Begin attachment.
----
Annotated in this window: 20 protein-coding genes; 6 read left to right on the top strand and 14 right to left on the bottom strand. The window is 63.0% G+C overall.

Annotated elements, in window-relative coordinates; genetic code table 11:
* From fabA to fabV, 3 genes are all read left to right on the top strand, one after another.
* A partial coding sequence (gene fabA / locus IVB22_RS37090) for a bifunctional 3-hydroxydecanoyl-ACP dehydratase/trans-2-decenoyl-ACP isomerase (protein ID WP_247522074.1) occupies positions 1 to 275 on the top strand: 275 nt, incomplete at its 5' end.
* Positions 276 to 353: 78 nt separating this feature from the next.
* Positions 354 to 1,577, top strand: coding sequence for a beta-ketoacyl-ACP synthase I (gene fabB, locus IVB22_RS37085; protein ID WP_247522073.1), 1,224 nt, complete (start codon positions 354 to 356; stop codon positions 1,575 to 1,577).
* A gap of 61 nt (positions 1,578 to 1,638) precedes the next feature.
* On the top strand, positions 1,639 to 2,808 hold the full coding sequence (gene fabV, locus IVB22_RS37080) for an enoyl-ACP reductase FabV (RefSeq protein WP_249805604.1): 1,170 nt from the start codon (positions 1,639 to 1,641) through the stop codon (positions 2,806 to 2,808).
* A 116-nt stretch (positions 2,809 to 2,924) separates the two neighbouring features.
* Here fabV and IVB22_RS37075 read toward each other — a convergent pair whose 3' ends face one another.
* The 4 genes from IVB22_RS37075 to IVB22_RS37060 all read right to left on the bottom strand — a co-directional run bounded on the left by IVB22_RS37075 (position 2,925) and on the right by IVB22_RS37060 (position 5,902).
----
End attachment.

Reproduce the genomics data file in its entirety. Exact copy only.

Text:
Annotated in this window: 20 protein-coding genes; 6 read left to right on the top strand and 14 right to left on the bottom strand. The window is 63.0% G+C overall.

Annotated elements, in window-relative coordinates; genetic code table 11:
* From fabA to fabV, 3 genes are all read left to right on the top strand, one after another.
* A partial coding sequence (gene fabA / locus IVB22_RS37090) for a bifunctional 3-hydroxydecanoyl-ACP dehydratase/trans-2-decenoyl-ACP isomerase (protein ID WP_247522074.1) occupies positions 1 to 275 on the top strand: 275 nt, incomplete at its 5' end.
* Positions 276 to 353: 78 nt separating this feature from the next.
* Positions 354 to 1,577, top strand: coding sequence for a beta-ketoacyl-ACP synthase I (gene fabB, locus IVB22_RS37085; protein ID WP_247522073.1), 1,224 nt, complete (start codon positions 354 to 356; stop codon positions 1,575 to 1,577).
* A gap of 61 nt (positions 1,578 to 1,638) precedes the next feature.
* On the top strand, positions 1,639 to 2,808 hold the full coding sequence (gene fabV, locus IVB22_RS37080) for an enoyl-ACP reductase FabV (RefSeq protein WP_249805604.1): 1,170 nt from the start codon (positions 1,639 to 1,641) through the stop codon (positions 2,806 to 2,808).
* A 116-nt stretch (positions 2,809 to 2,924) separates the two neighbouring features.
* Here fabV and IVB22_RS37075 read toward each other — a convergent pair whose 3' ends face one another.
* The 4 genes from IVB22_RS37075 to IVB22_RS37060 all read right to left on the bottom strand — a co-directional run bounded on the left by IVB22_RS37075 (position 2,925) and on the right by IVB22_RS37060 (position 5,902).